When we think of politics, we think of politicians talking over each other, catchphrases swelling a mass of people to action, heated arguments over lukewarm dinners about the state of our nation. Rarely does the nitty-gritty of esoteric policy detail and drab local politics. Local/municipal elections, also known as down ballot elections, struggle with severe under-participation. According to the National Civil League, only 15-27% of American voters participate in down ballot elections, a low percentage in comparison to the 66.8% of Americans who voted in the 2020 presidential election. But local elections are often one of the most personal ways politics affects us, and they are just as much a part of the democratic process as Presidential elections
Why Exactly Are Local Elections Important?
Part of the reason local elections are so overlooked is simply because people often see who is being elected as far lower stakes. After all, a presidential election is about deciding on the president, the commander-in-chief who will be the face of the nation for the next four years. Even midterm elections - though they historically also struggle with voter turnout - have higher turnout than local elections because of the stake to vote for someone who represents your state on a national scale. And because these elections impact a larger number of people overall, they get more attention from mainstream media, compounding the amount of focus given to them over all.
But your town sheriff? Your city clerk? In comparison to Congress, these jobs seem to have a lower stake impact on you or the political landscape; after all, just how much could one county executive really do? But these local offices actually carry a lot of community power, and in fact, their policies can impact you more on a day to day basis than national politicians can. Some of the main roles voted in during local elections generally include:
School and School District Board
District Attorney (DA)
The reason the art class at your school got slashed? The local school board voted on it. Your chief of police is known for having overly harsh marijuana laws? The mayor appointed them, and your district attorney is prosecuting those cases. Roads in the lower income areas of your county are smaller, less paved, and have less sidewalks? City council decides how much money to spend on infrastructure, and where to distribute that money. If politics is the backbone of society, local politics are the backbone of everyday life. And without using the agency to decide what this backbone consists of, what we've seen is the same wealthy, home-owning, predominantly white citizens making these choices for us, creating discrimination and unfair policies in our neighborhoods.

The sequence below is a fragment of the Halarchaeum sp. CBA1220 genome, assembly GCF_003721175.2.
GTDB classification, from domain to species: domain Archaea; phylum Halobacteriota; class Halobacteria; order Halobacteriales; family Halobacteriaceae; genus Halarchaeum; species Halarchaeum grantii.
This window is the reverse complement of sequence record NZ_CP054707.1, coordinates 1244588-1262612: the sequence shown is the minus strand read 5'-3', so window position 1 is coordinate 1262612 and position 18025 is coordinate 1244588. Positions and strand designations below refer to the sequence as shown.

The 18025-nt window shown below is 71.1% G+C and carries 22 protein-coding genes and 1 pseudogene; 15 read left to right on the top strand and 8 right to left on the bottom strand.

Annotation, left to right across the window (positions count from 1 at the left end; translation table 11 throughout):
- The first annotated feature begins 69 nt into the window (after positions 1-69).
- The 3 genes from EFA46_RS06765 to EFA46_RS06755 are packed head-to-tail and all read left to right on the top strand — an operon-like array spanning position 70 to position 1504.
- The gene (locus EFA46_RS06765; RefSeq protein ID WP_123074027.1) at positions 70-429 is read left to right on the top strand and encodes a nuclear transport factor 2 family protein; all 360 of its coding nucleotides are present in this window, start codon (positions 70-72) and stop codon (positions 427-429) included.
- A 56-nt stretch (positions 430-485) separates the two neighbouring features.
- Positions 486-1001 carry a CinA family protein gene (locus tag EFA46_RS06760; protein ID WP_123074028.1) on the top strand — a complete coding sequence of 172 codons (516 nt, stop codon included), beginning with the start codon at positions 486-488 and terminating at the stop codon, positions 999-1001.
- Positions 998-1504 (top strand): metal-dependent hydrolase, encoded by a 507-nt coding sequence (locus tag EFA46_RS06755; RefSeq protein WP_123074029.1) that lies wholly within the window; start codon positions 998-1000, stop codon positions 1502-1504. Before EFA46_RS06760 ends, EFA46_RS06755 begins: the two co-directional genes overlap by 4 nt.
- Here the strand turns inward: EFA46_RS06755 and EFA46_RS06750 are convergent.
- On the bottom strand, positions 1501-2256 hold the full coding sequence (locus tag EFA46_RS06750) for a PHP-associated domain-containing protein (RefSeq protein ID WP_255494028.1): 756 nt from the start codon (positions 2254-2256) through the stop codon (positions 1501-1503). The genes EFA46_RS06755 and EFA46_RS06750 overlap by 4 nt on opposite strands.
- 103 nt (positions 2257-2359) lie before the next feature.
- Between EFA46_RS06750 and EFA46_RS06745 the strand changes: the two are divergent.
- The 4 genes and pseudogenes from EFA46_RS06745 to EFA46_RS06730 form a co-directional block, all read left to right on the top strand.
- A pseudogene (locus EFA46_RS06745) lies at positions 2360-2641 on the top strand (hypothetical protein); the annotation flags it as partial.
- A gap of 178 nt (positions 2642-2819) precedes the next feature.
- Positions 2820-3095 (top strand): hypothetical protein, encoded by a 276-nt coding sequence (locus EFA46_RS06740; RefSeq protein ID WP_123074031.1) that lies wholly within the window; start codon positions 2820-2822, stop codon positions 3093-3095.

Local politics can be a source of radical good if you push it there
In 2020, Ed Gonzalez, sheriff of Houston's Harris County went viral for using his power as sheriff to speak out against immigrant detention, gun violence, and unfair bail policy. Through his position he's been able to implement rehabilitation policies and jail reform. We've seen district attorneys states with strict abortion laws use their power to choose to not prosecute women for having abortions. Even when states choose not to uphold protections of marginalized people, local communities can fight back through who they elect to run their districts.
But in order to make a difference, you need to get out and vote. Pay attention to local news, and the local issues that your officials are dealing with. Your vote will make all the difference in local elections.